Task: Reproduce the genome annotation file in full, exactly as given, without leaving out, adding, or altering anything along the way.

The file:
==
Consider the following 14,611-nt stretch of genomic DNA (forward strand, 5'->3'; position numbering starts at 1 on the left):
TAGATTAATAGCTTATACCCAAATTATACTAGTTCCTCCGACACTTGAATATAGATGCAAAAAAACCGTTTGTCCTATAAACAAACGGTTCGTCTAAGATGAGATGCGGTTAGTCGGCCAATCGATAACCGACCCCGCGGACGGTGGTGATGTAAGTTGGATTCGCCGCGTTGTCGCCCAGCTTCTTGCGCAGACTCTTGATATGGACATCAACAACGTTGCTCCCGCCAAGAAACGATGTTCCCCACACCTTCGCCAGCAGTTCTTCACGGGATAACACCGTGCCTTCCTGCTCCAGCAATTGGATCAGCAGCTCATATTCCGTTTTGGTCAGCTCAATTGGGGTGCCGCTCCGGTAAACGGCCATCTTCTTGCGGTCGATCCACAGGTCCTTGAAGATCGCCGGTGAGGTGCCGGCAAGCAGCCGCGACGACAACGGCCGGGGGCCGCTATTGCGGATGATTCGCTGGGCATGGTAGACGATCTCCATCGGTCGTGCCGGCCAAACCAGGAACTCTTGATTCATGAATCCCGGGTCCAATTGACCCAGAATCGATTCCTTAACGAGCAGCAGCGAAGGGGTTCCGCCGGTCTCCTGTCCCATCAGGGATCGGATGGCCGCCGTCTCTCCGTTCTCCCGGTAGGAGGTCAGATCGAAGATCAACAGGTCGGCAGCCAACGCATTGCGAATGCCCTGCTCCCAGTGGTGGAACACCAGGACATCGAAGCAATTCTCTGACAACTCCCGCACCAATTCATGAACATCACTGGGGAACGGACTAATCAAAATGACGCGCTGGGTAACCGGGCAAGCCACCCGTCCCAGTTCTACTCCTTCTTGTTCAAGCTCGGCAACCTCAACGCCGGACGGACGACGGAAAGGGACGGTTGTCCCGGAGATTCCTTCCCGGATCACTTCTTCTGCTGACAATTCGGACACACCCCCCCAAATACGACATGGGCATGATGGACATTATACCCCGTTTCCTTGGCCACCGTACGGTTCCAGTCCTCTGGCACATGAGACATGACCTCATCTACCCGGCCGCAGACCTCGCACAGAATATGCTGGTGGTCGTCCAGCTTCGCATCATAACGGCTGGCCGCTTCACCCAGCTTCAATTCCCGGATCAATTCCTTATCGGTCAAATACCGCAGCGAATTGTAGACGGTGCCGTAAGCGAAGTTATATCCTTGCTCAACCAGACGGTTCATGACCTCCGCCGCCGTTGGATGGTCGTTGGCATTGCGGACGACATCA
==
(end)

Consider the following 14,611-nt stretch of genomic DNA (forward strand, 5'->3'; position numbering starts at 1 on the left):
TAGATTAATAGCTTATACCCAAATTATACTAGTTCCTCCGACACTTGAATATAGATGCAAAAAAACCGTTTGTCCTATAAACAAACGGTTCGTCTAAGATGAGATGCGGTTAGTCGGCCAATCGATAACCGACCCCGCGGACGGTGGTGATGTAAGTTGGATTCGCCGCGTTGTCGCCCAGCTTCTTGCGCAGACTCTTGATATGGACATCAACAACGTTGCTCCCGCCAAGAAACGATGTTCCCCACACCTTCGCCAGCAGTTCTTCACGGGATAACACCGTGCCTTCCTGCTCCAGCAATTGGATCAGCAGCTCATATTCCGTTTTGGTCAGCTCAATTGGGGTGCCGCTCCGGTAAACGGCCATCTTCTTGCGGTCGATCCACAGGTCCTTGAAGATCGCCGGTGAGGTGCCGGCAAGCAGCCGCGACGACAACGGCCGGGGGCCGCTATTGCGGATGATTCGCTGGGCATGGTAGACGATCTCCATCGGTCGTGCCGGCCAAACCAGGAACTCTTGATTCATGAATCCCGGGTCCAATTGACCCAGAATCGATTCCTTAACGAGCAGCAGCGAAGGGGTTCCGCCGGTCTCCTGTCCCATCAGGGATCGGATGGCCGCCGTCTCTCCGTTCTCCCGGTAGGAGGTCAGATCGAAGATCAACAGGTCGGCAGCCAACGCATTGCGAATGCCCTGCTCCCAGTGGTGGAACACCAGGACATCGAAGCAATTCTCTGACAACTCCCGCACCAATTCATGAACATCACTGGGGAACGGACTAATCAAAATGACGCGCTGGGTAACCGGGCAAGCCACCCGTCCCAGTTCTACTCCTTCTTGTTCAAGCTCGGCAACCTCAACGCCGGACGGACGACGGAAAGGGACGGTTGTCCCGGAGATTCCTTCCCGGATCACTTCTTCTGCTGACAATTCGGACACACCCCCCCAAATACGACATGGGCATGATGGACATTATACCCCGTTTCCTTGGCCACCGTACGGTTCCAGTCCTCTGGCACATGAGACATGACCTCATCTACCCGGCCGCAGACCTCGCACAGAATATGCTGGTGGTCGTCCAGCTTCGCATCATAACGGCTGGCCGCTTCACCCAGCTTCAATTCCCGGATCAATTCCTTATCGGTCAAATACCGCAGCGAATTGTAGACGGTGCCGTAAGCGAAGTTATATCCTTGCTCAACCAGACGGTTCATGACCTCCGCCGCCGTTGGATGGTCGTTGGCATTGCGGACGACATCA